for The Sunday Times
Published in print and online, this blog post for The Sunday Times engaged hundreds of thousands of readers in the UK and abroad
At the end of June a black-clad elderly woman approached me outside my local pharmacy in Nicosia. “Please,” she begged. “Do you have a spare mask? I can’t go inside to buy a mask without already wearing one.”
She was, judging by her dress and thick accent, from one of Cyprus’s remote mountain villages and visiting the capital for the day. She’d been caught out by yet another change to the Covid restrictions.
On June 1 the government scrapped the last of our Covid measures, but by June 28, the day before I met the woman, the mandatory use of facemasks in pharmacies, testing sites and other places deemed high-risk in terms of transmission was reintroduced. Just seven days later, thanks to a sixfold increase in cases over the course of the week, the indoor mask mandate was reinstated. On July 5 facemasks were once again made compulsory in enclosed spaces.
It’s a highly unpopular decision and few care enough to comply. Cyprus has experienced a level of regulation that has shocked friends and family in the UK over the past few years. We had lockdowns, of course; three in total, but there was also a time when restaurants and bars were open to the public but, bizarrely, parks were closed.
We also had a strange text-message system that permitted just two outside visits a day, subject to SMS approval: text 3 for a visit to the supermarket, 4 if you are collecting your kids, and then wait for a reply. More than once we’ve had a full-on nightly curfew — sometimes starting at nine in the evening, sometimes at eleven. At one point there was even a ban on intercity travel, a constraint that taught me a patio paddling pool could never replace dips in the Mediterranean. Police spot checks — common at the start of the pandemic — have decreased.
Last year office workers and shop managers lived in fear of a raid, and fines for noncompliance with mask-wearing were common (though rarely paid). Now it’s only pharmacies and testing sites that strictly adhere to the rules.
In Nicosia a mask worn over the mouth is deemed acceptable. In the tourist-filled coastal towns of Ayia Napa, Limassol, Paphos and Larnaca, a mask hanging loose round the neck is the norm — especially among international visitors who don’t want to cover their faces in 40C. And boy does Cyprus need to keep its visitors happy.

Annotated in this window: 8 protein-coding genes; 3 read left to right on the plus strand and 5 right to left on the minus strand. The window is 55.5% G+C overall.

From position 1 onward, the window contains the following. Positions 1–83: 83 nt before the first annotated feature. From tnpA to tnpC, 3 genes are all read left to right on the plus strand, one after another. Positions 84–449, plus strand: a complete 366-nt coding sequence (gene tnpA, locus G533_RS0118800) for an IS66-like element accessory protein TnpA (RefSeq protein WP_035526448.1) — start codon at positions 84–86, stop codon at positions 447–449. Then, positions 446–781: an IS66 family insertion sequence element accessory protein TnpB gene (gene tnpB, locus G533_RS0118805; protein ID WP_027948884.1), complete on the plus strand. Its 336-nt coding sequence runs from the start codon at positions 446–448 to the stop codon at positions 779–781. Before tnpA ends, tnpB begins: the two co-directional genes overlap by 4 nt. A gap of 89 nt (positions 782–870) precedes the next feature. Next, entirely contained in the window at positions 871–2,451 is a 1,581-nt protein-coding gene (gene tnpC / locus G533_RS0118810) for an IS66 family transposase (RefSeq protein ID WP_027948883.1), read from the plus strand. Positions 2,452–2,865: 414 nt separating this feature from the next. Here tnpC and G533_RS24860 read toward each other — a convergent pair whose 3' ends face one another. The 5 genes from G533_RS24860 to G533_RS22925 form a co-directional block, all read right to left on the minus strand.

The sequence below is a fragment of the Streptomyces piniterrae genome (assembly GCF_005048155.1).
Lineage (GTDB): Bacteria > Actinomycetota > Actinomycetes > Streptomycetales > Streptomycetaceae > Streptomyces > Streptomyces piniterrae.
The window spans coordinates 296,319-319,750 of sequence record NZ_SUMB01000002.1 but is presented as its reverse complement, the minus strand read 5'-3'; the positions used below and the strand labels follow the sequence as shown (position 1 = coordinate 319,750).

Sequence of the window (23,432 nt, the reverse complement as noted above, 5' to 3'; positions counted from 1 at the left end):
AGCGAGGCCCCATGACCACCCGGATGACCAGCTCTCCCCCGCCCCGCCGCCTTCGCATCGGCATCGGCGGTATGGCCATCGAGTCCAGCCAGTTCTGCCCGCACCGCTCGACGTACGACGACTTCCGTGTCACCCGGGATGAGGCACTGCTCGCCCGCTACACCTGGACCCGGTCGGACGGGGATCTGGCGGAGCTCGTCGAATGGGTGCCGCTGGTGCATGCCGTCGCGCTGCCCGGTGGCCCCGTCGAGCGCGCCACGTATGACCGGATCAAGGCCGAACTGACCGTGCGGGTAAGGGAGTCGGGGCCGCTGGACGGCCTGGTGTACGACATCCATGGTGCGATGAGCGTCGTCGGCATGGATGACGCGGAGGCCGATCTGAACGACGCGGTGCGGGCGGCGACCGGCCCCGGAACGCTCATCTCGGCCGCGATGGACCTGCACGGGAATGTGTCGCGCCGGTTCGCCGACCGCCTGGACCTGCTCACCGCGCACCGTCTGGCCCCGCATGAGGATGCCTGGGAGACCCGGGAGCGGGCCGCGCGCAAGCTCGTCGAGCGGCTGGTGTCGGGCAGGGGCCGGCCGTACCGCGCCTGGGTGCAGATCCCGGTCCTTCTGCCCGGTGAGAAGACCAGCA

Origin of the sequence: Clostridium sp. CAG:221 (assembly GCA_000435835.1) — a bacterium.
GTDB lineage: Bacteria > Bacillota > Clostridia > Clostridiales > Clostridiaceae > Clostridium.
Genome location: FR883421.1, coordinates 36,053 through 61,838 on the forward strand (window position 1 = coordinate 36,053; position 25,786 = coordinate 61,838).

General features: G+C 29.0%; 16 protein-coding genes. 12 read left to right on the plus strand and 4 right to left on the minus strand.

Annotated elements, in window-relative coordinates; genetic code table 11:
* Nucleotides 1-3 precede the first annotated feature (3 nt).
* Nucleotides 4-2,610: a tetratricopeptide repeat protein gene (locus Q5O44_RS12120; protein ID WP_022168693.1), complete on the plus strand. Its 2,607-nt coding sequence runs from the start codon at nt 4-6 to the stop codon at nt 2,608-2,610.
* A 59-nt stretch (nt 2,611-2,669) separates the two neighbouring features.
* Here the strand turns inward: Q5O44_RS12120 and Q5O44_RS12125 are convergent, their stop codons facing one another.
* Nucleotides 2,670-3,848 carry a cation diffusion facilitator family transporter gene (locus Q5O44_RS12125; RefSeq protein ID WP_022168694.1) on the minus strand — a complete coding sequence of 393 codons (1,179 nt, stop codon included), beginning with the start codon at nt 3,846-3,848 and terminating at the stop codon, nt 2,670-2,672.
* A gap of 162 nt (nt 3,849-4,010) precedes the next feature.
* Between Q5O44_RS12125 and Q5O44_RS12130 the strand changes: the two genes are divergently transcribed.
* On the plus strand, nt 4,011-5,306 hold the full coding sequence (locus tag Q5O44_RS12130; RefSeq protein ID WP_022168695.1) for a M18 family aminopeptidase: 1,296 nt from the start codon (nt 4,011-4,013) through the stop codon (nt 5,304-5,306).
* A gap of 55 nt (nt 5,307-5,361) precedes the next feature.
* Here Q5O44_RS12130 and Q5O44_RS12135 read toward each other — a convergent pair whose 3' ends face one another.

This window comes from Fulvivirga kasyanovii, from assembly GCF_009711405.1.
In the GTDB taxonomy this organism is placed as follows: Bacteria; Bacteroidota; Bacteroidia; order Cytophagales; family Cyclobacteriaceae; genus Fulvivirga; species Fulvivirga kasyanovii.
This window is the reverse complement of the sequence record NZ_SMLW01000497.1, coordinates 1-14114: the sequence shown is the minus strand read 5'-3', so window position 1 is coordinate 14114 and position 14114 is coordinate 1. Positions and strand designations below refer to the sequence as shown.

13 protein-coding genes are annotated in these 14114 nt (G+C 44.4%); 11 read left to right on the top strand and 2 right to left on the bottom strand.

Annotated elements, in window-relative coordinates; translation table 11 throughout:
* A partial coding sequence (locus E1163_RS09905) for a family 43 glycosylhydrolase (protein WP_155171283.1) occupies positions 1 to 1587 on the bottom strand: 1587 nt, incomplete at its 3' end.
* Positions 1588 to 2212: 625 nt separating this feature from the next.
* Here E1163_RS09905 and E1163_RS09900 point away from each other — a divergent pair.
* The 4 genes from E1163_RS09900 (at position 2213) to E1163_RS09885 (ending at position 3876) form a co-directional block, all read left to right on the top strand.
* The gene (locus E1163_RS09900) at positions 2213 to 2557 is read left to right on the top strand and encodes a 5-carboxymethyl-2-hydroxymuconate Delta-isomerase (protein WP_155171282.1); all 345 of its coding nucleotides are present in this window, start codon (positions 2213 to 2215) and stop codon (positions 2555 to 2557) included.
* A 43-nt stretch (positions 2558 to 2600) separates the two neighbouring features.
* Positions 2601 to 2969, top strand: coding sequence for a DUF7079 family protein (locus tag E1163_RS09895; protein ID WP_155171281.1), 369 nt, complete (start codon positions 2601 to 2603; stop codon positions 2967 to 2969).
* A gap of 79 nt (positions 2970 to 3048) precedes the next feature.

The tourist industry employs hundreds of thousands of locals, who were all heavily impacted when visitor arrivals plummeted from four million a year pre-pandemic to just over half a million in 2020. Thankfully this rose in 2021 to 1.5m and, by 2022, the relaxing of measures resulted in more than 500,000 visitors to the island in the first quarter of the year alone.
At the beginning of last month life was finally set to return to normal. Friends even came home from Nissi Beach irked by the crowds. Certain areas, like the Brit-favourite Paphos, had a remarkable recovery — especially compared to Limassol, which was until recently filled with wealthy Russians.
As arrivals soared, though, the positive Covid-test rate spiked. And while it was easy to blame the tourists, a more probable cause was locals’ pandemic fatigue. We residents were raring to get out and about, free of fear and facemasks.
In the past month alone I’ve visited Fig Tree Bay beach four times, twice been to my favourite coastal seafood restaurant, Kalamies (famed for its sunsets and calamari), and taken a weekend break to Protaras in eastern Cyprus, in a villa with bougainvillea cascading over the pool.
We’re definitely not back at square one yet, but there has been another step in an uncertain direction; what, we wonder, will happen next? The government has vowed there will be no more lockdowns, but they’ve broken pandemic promises before.
Just in case, I’ve put my August break to Paphos’s Elysium Hotel on hold. I’ve also liberated my paddling pool from the shed. And — one for the dear old ladies — I’ve filled my handbag with facemasks.